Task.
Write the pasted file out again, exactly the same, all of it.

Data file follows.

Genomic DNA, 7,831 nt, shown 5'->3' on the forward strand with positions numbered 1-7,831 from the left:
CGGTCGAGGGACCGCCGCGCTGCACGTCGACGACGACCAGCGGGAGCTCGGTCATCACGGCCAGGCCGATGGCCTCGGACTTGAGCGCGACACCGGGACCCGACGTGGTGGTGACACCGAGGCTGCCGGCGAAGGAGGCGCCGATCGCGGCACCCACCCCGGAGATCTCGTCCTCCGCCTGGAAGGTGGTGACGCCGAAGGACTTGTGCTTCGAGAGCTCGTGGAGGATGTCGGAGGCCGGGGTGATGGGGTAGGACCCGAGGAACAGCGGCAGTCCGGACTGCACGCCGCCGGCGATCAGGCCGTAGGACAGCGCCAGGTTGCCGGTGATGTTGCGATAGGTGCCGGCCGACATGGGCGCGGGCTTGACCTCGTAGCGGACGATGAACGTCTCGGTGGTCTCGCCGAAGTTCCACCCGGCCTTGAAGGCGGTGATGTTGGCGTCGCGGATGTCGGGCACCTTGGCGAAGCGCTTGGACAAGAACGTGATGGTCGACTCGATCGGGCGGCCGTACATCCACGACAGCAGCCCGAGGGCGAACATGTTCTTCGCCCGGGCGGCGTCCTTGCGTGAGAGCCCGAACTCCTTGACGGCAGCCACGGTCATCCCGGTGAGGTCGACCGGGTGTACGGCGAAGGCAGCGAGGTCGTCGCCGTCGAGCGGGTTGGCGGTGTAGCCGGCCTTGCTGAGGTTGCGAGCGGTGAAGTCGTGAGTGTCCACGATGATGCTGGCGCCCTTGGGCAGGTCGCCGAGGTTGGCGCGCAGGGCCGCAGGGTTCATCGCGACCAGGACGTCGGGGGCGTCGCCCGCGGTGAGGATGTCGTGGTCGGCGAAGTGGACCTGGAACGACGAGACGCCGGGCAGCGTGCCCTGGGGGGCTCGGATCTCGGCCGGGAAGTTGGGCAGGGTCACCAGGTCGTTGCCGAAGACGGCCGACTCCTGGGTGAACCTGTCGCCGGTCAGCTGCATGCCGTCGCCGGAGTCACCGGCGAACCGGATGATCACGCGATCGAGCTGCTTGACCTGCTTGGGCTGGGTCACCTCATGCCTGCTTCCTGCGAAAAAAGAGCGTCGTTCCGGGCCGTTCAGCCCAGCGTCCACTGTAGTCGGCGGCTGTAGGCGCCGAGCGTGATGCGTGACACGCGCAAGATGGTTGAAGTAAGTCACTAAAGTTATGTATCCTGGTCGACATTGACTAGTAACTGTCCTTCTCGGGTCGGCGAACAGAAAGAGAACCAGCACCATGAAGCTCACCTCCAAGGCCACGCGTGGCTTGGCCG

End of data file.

Genomic DNA, 7,831 nt, shown 5'->3' on the forward strand with positions numbered 1-7,831 from the left:
CGGTCGAGGGACCGCCGCGCTGCACGTCGACGACGACCAGCGGGAGCTCGGTCATCACGGCCAGGCCGATGGCCTCGGACTTGAGCGCGACACCGGGACCCGACGTGGTGGTGACACCGAGGCTGCCGGCGAAGGAGGCGCCGATCGCGGCACCCACCCCGGAGATCTCGTCCTCCGCCTGGAAGGTGGTGACGCCGAAGGACTTGTGCTTCGAGAGCTCGTGGAGGATGTCGGAGGCCGGGGTGATGGGGTAGGACCCGAGGAACAGCGGCAGTCCGGACTGCACGCCGCCGGCGATCAGGCCGTAGGACAGCGCCAGGTTGCCGGTGATGTTGCGATAGGTGCCGGCCGACATGGGCGCGGGCTTGACCTCGTAGCGGACGATGAACGTCTCGGTGGTCTCGCCGAAGTTCCACCCGGCCTTGAAGGCGGTGATGTTGGCGTCGCGGATGTCGGGCACCTTGGCGAAGCGCTTGGACAAGAACGTGATGGTCGACTCGATCGGGCGGCCGTACATCCACGACAGCAGCCCGAGGGCGAACATGTTCTTCGCCCGGGCGGCGTCCTTGCGTGAGAGCCCGAACTCCTTGACGGCAGCCACGGTCATCCCGGTGAGGTCGACCGGGTGTACGGCGAAGGCAGCGAGGTCGTCGCCGTCGAGCGGGTTGGCGGTGTAGCCGGCCTTGCTGAGGTTGCGAGCGGTGAAGTCGTGAGTGTCCACGATGATGCTGGCGCCCTTGGGCAGGTCGCCGAGGTTGGCGCGCAGGGCCGCAGGGTTCATCGCGACCAGGACGTCGGGGGCGTCGCCCGCGGTGAGGATGTCGTGGTCGGCGAAGTGGACCTGGAACGACGAGACGCCGGGCAGCGTGCCCTGGGGGGCTCGGATCTCGGCCGGGAAGTTGGGCAGGGTCACCAGGTCGTTGCCGAAGACGGCCGACTCCTGGGTGAACCTGTCGCCGGTCAGCTGCATGCCGTCGCCGGAGTCACCGGCGAACCGGATGATCACGCGATCGAGCTGCTTGACCTGCTTGGGCTGGGTCACCTCATGCCTGCTTCCTGCGAAAAAAGAGCGTCGTTCCGGGCCGTTCAGCCCAGCGTCCACTGTAGTCGGCGGCTGTAGGCGCCGAGCGTGATGCGTGACACGCGCAAGATGGTTGAAGTAAGTCACTAAAGTTATGTATCCTGGTCGACATTGACTAGTAACTGTCCTTCTCGGGTCGGCGAACAGAAAGAGAACCAGCACCATGAAGCTCACCTCCAAGGCCACGCGTGGCTTGGCCG